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The Spirit Archives, Vol. 14 (Review/Retrospective)

The Spirit Archives, Vol. 14 finds Will Eisner back in full swing. The Spirit is truly firing on all cylinders, after taking about a year just to get everything lined up after the creator returned from military service. The success of this volume isn’t so much that Eisner is doing anything especially new or innovative. Rather, it seems like The Spirit has made a note of the aspects of the strip that work and has decided to concentrate on those stronger elements. This six-month stretch on newspaper strips doesn’t necessarily contain a record-breaking number of stand-out stories, but there are far fewer duds that we’ve seen before. There’s still a couple of Ebony-centred stories, but they’re few and far between. The other annoying kid sidekicks are mostly demoted to black-and-white one-line “P.S.” strips at the bottom of the page, and don’t intrude on the narrative.

The Spirit Archives, Vol. 14 isn’t so much about doing things better, as doing them more consistently.

Getting into the Spirit of things…

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The Adventures of Tintin: King Ottokar’s Sceptre (Review)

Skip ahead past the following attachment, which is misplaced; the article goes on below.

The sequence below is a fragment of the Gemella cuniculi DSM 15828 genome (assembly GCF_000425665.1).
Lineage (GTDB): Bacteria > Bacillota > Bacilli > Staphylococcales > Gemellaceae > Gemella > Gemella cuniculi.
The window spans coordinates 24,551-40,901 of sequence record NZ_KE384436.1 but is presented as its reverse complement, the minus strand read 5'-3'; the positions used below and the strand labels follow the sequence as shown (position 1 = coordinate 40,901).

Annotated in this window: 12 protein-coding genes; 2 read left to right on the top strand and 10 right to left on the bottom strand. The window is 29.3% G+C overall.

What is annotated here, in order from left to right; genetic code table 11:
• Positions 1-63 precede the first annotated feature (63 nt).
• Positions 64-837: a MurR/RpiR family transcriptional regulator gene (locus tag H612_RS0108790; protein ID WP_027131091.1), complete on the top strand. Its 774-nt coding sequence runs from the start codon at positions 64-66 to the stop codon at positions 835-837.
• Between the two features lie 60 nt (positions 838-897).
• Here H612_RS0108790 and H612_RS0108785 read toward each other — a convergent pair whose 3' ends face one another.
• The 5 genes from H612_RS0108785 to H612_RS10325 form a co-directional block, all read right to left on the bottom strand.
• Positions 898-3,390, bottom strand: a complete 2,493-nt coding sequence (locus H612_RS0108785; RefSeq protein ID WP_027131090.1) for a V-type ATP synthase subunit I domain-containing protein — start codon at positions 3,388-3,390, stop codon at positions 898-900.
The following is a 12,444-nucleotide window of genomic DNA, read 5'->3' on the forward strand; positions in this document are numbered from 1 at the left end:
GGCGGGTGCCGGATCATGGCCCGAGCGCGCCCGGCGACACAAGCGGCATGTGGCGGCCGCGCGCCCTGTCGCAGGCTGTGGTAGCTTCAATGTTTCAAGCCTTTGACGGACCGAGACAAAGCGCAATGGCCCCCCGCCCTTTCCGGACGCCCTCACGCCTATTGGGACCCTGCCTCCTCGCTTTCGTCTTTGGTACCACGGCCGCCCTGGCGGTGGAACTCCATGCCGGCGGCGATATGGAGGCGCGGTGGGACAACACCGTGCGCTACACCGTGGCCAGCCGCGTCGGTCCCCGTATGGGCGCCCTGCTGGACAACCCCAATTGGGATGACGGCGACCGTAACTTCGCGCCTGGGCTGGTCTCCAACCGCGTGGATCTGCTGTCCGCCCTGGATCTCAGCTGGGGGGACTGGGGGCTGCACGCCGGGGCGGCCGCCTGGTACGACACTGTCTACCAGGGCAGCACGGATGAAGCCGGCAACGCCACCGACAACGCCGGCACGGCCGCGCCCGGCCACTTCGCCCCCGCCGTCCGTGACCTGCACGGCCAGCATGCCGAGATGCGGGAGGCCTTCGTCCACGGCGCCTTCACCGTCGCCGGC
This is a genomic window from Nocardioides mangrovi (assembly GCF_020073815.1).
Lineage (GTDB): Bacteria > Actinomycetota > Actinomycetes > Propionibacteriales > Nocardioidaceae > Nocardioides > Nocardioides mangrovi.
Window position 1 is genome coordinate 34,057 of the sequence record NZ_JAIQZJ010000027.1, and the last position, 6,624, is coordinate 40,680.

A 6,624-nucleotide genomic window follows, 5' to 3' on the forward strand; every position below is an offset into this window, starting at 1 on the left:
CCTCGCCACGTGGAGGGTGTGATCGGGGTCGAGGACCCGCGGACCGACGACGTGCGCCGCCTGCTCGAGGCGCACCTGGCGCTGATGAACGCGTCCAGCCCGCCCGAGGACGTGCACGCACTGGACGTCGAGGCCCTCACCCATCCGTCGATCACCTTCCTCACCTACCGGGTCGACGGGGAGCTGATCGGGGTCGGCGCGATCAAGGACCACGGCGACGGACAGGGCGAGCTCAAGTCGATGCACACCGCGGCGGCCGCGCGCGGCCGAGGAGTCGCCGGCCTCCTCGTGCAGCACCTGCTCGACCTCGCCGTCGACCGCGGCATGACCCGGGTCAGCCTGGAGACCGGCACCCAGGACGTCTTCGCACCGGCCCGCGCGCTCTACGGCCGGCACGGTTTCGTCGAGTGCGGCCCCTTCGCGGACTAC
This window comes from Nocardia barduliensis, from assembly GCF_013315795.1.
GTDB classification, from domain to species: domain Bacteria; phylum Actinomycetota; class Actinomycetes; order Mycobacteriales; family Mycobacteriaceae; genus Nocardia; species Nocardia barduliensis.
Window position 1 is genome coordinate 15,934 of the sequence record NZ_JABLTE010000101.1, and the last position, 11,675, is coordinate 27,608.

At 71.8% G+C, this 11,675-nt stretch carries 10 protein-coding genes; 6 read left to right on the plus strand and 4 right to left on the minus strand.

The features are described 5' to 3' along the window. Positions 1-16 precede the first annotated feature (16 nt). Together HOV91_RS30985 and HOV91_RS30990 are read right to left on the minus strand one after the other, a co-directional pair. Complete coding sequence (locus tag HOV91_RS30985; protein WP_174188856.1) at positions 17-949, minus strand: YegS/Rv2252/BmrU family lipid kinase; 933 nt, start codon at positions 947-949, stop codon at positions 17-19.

To celebrate the release of The Adventures of Tintin: The Secret of the Unicorn in the United States later this month, I’ll be taking a look at some of nineties animated television show. Check back daily!

Note: This is our review of the animated episode, check out our review of the book here.

In a way, King Ottokar’s Sceptre feels like the end of an era. King Ottokar’s Sceptre is the last adventure in the series that Tintin would spend alone (save for the company of the loyal companion, Snowy). Although Hergé began work on The Land of Black Gold next, the next completed story (The Crab With the Golden Claws) would introduce Captain Haddock, who would follow Tintin for the rest of the series.  It was also the last story that Hergé completed before the outbreak of the Second World War, and the sense of paranoia is palpable. After this story, Hergé would remove a lot of the more overt political commentary from the series, preferring to offer more subtle and biting commentary. I’m delighted to say that the animated adaptation retain pretty much all of the spirit of Heré’s original story, which I was a little worried about given how deeply rooted the story is in the European politics of the thirties.

Keys to the kingdom...

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